To the editor,
The barrier to implementing Pay-As-You-Throw appears to have been resolved.
The city manager, mayor and council have all said they will remove $500,000 from the taxes that will equate to a savings to each taxpayer. This will be built into the tax cap so that the savings will be moved forward permanently. Therefore, there will be NO double taxation.
Trash collection should be viewed as the same as a utility — water and electricity — you only pay for what you use, not what others use. Residents who are already recycling to the maximum will not be negatively impacted by PAYT. They will be, however, relieved of the burden of subsidizing residents who chose not to recycle.
PAYT will give each resident the freedom to choose how much they recycle and how much they throw away. If you recycle, you will not buy as many bags. If you don't, you will pay for the cost of collection, transport, and disposal of your trash. The cost of a large trash bag is estimated at $1.75. Assuming one bag per week is used the daily cost is 25 cents. Most people could afford this.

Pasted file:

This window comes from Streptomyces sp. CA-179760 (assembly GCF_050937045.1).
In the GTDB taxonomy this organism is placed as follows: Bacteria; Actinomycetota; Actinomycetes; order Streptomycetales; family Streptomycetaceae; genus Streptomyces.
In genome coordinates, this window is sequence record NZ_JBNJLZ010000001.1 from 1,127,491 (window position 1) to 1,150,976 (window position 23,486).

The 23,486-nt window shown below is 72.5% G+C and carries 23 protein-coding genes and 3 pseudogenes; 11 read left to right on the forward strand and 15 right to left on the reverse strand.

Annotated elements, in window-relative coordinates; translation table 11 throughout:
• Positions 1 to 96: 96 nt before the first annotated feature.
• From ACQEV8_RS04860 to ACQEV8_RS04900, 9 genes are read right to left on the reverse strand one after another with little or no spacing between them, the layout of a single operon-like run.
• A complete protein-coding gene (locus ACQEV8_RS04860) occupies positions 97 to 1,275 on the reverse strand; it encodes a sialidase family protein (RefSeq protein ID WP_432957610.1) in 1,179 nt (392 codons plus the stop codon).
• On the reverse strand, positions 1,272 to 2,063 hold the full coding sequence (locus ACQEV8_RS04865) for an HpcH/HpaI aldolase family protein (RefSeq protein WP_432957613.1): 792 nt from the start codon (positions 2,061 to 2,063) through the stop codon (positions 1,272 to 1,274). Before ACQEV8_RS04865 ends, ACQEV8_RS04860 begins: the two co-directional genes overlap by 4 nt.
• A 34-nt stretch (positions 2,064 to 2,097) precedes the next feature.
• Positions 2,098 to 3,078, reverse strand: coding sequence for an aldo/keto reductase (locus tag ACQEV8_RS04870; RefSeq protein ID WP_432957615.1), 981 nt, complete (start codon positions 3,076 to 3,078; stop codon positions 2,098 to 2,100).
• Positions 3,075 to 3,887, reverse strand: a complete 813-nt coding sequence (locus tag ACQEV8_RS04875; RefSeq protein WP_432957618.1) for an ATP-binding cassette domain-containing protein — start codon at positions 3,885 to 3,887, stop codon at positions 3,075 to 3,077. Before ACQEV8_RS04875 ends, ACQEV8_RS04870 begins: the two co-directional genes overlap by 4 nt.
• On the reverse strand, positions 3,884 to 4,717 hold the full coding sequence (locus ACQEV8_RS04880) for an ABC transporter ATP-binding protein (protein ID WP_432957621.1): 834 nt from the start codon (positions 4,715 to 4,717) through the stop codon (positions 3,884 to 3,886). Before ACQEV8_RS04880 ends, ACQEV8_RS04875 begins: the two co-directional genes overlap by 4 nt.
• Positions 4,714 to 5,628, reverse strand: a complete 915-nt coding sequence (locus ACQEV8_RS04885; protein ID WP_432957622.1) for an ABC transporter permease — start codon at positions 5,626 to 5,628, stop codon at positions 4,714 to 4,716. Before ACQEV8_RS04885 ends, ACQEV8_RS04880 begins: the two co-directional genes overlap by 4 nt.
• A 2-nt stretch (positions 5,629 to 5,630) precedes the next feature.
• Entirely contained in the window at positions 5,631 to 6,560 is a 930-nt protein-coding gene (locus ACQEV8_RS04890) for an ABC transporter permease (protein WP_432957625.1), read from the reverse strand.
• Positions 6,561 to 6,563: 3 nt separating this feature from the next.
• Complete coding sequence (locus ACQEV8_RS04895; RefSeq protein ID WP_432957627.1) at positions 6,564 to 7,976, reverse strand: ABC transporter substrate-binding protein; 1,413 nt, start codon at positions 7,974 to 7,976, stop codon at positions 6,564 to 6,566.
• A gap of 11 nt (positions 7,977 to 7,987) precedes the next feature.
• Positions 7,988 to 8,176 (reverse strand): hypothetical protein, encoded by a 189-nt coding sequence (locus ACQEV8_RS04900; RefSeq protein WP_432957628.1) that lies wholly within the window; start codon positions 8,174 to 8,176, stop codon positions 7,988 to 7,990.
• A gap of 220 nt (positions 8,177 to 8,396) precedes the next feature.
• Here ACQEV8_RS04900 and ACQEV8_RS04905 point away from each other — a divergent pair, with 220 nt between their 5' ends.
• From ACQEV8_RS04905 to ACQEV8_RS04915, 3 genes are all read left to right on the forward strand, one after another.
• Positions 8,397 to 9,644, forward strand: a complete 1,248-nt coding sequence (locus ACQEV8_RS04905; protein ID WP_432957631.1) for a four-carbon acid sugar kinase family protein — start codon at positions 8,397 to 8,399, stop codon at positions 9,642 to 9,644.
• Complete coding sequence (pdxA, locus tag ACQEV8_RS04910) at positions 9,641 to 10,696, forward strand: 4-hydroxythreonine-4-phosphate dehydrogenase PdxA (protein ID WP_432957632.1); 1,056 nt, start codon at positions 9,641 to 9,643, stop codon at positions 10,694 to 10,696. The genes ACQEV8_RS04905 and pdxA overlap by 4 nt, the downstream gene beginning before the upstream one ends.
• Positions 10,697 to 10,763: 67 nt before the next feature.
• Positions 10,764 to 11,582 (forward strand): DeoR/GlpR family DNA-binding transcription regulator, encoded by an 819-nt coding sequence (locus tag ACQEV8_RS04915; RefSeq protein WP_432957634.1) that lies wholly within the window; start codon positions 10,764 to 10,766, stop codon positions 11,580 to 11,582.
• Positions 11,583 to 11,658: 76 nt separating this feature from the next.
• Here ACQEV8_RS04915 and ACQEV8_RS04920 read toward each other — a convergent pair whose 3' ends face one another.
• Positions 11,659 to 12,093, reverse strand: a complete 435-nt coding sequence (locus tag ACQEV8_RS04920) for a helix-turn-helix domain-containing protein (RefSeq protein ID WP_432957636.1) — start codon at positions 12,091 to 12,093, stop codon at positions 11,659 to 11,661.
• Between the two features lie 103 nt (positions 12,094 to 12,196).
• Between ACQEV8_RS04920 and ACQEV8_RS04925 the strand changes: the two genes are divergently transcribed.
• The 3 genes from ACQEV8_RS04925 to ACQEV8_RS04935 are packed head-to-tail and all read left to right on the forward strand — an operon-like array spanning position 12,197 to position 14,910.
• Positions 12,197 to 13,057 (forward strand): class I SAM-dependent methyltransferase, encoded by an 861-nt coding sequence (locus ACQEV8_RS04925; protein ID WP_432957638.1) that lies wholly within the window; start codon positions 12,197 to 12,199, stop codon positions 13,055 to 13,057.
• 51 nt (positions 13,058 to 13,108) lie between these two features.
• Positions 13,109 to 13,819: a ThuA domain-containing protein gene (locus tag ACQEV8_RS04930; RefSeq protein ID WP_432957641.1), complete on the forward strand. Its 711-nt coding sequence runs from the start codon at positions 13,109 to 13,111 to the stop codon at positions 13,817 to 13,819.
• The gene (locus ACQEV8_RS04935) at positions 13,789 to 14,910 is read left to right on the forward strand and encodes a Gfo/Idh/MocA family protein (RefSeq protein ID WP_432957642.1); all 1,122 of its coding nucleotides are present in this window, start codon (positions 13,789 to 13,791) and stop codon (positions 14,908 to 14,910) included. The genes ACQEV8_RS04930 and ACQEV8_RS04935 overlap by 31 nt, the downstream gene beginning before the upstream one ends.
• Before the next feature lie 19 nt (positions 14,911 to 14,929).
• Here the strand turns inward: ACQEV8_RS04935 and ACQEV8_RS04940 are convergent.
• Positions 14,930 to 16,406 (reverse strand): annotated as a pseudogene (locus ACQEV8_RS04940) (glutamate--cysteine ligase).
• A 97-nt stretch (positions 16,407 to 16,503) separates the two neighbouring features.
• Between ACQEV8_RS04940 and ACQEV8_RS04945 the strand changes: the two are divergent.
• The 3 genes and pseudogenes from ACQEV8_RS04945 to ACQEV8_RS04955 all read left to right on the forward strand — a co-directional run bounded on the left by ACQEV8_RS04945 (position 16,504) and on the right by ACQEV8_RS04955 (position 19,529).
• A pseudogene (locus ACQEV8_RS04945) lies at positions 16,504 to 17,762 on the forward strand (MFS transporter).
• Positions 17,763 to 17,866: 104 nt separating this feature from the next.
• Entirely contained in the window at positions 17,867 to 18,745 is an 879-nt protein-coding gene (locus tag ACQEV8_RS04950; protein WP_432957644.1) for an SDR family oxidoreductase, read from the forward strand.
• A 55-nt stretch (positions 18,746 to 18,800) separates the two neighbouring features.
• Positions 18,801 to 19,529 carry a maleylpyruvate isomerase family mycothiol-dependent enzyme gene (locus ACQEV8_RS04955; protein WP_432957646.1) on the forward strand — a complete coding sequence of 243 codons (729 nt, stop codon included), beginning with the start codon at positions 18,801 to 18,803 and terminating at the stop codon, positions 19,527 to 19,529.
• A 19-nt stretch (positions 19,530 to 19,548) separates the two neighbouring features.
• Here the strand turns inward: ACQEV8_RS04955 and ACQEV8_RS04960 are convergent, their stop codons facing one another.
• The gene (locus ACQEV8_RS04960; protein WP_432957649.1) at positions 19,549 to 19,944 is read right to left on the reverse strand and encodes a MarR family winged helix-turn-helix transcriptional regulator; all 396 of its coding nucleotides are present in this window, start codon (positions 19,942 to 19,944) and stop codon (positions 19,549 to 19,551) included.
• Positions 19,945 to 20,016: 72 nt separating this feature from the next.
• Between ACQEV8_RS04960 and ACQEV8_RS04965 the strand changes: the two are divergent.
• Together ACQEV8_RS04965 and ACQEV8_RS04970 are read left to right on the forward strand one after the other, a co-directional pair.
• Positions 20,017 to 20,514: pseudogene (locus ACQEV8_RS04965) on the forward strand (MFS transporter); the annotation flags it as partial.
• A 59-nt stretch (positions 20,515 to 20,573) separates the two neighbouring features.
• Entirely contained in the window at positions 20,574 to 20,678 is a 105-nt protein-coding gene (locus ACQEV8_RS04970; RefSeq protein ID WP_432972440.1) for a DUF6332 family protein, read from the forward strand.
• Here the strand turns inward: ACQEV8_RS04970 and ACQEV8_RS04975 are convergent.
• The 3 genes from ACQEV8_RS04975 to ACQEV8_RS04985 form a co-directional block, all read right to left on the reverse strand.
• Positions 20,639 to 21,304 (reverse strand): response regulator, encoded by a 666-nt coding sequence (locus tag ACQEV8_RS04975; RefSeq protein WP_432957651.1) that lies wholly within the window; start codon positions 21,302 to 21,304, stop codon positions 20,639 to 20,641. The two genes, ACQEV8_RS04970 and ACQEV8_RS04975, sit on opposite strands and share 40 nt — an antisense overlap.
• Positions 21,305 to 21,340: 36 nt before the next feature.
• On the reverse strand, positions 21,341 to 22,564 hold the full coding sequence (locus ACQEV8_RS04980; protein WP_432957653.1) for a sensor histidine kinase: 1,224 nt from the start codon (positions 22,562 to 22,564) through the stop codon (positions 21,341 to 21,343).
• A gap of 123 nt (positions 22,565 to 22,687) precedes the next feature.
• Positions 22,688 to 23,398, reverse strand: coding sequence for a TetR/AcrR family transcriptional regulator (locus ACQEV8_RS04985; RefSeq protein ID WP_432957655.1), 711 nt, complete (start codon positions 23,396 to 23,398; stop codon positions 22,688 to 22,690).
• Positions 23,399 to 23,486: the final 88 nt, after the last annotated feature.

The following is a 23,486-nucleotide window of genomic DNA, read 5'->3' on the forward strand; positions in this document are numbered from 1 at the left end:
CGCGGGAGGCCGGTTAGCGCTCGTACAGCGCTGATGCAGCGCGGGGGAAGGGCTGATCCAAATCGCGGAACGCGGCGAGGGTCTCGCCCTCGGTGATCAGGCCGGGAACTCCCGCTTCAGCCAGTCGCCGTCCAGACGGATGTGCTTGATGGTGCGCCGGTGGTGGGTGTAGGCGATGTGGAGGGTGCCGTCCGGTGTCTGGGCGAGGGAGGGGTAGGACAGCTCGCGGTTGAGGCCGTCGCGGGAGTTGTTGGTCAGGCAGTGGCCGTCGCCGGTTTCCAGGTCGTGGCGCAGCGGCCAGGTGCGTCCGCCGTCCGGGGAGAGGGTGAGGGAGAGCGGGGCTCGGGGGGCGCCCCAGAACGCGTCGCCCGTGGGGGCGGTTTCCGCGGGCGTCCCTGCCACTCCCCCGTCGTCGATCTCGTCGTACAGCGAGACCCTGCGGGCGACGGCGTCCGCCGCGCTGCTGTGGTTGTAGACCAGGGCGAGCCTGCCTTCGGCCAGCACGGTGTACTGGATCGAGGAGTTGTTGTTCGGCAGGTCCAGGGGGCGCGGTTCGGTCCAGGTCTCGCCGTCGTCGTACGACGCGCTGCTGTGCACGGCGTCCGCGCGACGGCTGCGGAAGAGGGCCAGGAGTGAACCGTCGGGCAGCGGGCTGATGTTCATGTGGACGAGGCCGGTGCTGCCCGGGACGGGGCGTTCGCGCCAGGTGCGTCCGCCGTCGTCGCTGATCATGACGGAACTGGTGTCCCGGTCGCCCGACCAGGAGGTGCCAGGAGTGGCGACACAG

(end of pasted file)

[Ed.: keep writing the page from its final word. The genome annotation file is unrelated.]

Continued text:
One complaint was that tenants would not cooperate in the recycling program. Yet at the public meeting last fall, one tenant recycled extensively and had done so for years. Now that everyone would pay for what they don't recycle, the motivation is higher.
We recycle about 80 percent of our trash. The only things we throw away are plastic wrap that clogs up the recycling machines and styrofoam. Each week we have about five gallons of trash. If it was compacted it would be much less. All food waste and wet paper products are composted in the back yard. The rest is recycled.
There have been probably about 50 responses from the community regarding opinions on recycling options; those for and those against. With the total number of registered voters in Laconia at 9,665, this may be too small a sample to get any definitive number of those for and those opposed.
What has not been discussed has been the saving and care of the environment. Our lifestyle is detrimental to land, water and air quality. We live in a throw away society. Our economic system depends on producing and consuming. This disposable process creates continued waste and trash. Unless we develop a plan to recycle the waste, it won't be long before we destroy our precious resources. Recycling is just one way to help preserve our environment.